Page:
For his wife, however, Mr Darkwater felt nothing. In the first days of her convalescence the carpenter had attended to his wife out of that thing resembling love, but in her presence he felt that hard and unnameable thing creep from her. It was a thing filled with cobwebs and shadows and the shed skin of serpents. The room was filled with echoes and when he looked in his wife’s mirror Mr Darkwater saw phosphorescent scorpions and the destruction of cities. The thing resembling love was powerless against his wife, and so the carpenter felt compelled to find someone to care for his wife. He hired an old nurse as his wife’s caretaker. There were rumors that the old nurse had poisoned her husband, but this was idle speculation given the nurse’s harsh and spiteful disposition. In any event, the thing that was hard and unnameable in the carpenter’s wife had absolutely no effect on the nurse.

      Even though Morgan rarely visited his mother’s room, when he set foot in it the echoes and shadows immediately retreated. His mother was a beautiful woman made of glass or stone. Once she took the form of a snow flurry. Another time she was a river of ice through which Morgan could see trapped fish and frozen water lilies. Now she was made of porcelain. Now she was the moon. Each time Morgan visited his mother she was more beautiful than the time before. She was a window of delicate frost roses. She was a midnight in December full of bitter cold and stars. She never spoke to Morgan, and he never spoke to her. His visits were always cut short by the old nurse whose presence filled the bedroom with salamanders and bat wings.

      Whenever Morgan left his mother’s room his father would be waiting for him in the doorway. Mr Darkwater would stare at his son as though trying to fathom what the child had witnessed at his sick wife’s bedside, but it was impossible for the child to tell the carpenter of Mrs Darkwater’s cold pure beauty. The carpenter was forced to accept the narrative of Morgan’s silence. Although Morgan had learned the language of silence at his mother’s bedside, he used it as a shield only. To use it as a weapon, as his mother had used it, would be to betray his father. To give it up entirely would be to betray his mother. Mr Darkwater looked at his silent gray-eyed son and it occurred to him that Morgan had outgrown his clothing.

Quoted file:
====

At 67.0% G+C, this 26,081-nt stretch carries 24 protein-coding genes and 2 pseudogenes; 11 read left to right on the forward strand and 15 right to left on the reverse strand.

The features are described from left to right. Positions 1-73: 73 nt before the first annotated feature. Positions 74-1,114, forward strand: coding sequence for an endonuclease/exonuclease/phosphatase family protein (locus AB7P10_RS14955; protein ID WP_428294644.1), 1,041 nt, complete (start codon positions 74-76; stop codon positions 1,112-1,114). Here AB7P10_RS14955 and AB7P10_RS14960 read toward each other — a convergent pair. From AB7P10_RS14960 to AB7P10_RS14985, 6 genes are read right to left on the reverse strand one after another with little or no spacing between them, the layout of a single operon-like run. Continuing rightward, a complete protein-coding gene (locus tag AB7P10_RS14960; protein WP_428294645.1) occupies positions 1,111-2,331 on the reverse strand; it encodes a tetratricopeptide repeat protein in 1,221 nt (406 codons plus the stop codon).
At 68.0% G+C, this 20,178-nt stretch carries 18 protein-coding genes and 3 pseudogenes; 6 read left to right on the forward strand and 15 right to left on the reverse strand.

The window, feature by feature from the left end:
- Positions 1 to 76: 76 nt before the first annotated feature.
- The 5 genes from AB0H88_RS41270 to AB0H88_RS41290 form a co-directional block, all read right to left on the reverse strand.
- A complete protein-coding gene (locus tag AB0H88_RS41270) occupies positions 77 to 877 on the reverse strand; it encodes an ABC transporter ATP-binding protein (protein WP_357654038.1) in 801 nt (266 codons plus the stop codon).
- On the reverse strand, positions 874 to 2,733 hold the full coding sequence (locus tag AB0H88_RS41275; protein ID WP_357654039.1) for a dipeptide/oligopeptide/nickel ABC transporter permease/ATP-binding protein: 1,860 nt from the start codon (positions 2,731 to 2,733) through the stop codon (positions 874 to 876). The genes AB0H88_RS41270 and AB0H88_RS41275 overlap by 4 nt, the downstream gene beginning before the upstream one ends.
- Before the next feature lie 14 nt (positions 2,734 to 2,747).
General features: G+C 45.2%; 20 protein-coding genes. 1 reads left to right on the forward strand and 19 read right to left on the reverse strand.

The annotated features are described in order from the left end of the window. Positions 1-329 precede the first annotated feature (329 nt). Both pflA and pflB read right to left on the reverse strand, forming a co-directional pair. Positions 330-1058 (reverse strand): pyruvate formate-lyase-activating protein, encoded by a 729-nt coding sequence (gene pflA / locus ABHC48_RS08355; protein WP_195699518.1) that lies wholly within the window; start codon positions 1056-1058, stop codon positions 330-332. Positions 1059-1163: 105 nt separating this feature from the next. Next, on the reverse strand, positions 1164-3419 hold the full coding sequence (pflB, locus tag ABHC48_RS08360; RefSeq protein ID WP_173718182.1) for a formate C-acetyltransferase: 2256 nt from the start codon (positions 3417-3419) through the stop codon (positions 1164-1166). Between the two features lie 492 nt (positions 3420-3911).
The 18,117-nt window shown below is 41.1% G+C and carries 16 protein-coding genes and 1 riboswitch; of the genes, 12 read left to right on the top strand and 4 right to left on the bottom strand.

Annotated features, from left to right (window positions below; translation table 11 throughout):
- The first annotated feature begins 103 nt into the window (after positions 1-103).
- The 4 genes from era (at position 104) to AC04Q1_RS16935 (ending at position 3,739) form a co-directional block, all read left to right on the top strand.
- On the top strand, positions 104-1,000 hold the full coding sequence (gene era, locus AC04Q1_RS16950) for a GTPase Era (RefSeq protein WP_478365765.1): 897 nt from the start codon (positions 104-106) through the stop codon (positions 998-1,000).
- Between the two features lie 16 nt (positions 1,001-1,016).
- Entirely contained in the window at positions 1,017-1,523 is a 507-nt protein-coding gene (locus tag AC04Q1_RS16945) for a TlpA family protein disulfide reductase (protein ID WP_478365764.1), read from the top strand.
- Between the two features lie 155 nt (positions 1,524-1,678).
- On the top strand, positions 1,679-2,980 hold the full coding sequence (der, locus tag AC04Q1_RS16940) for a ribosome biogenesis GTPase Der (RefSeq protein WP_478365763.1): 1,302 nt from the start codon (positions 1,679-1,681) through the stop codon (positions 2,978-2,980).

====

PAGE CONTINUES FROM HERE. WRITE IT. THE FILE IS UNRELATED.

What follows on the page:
This observation led Mr Darkwater to the conclusion that the boy was too old for toys such as the wagon. The carpenter confiscated it, and after removing the wheels and the handle he put the lid back on the coffin with some hinges and clasps. Then Mr Darkwater filled the coffin full of tools and hid it beneath his bed until Christmas Eve. When Morgan awoke on Christmas Day he found the coffin beneath the Christmas tree. Morgan opened the lid and saw that the coffin was filled with hammers, dowels, screwdrivers, and wood clamps. The carpenter came into the room and watched his son pull a nail from the coffin. He put his hand on his son’s shoulder.

      “Someday, Morgan, this coffin will be your life,” he said. Then he went out to his workshop and began building a bookcase in order to hold all his books dedicated to the craft of building bookcases.

      Thus was Morgan apprenticed as a carpenter. From his father Morgan learned the rudimentary language of his tools. From dawn to dusk Mr Darkwater instructed his son on the poetics of hammer and nail. Initially, Morgan’s forays into the grammar of carpentry took the form of simple declarative statements: I frame. I saw. I augered. The voice of the hammer was perfectly suited to this task, and when Morgan finally succeeded in transforming the hammer’s prosaic clatter into sustained verse he moved on to the voices of the plane, the rasp, and the rule.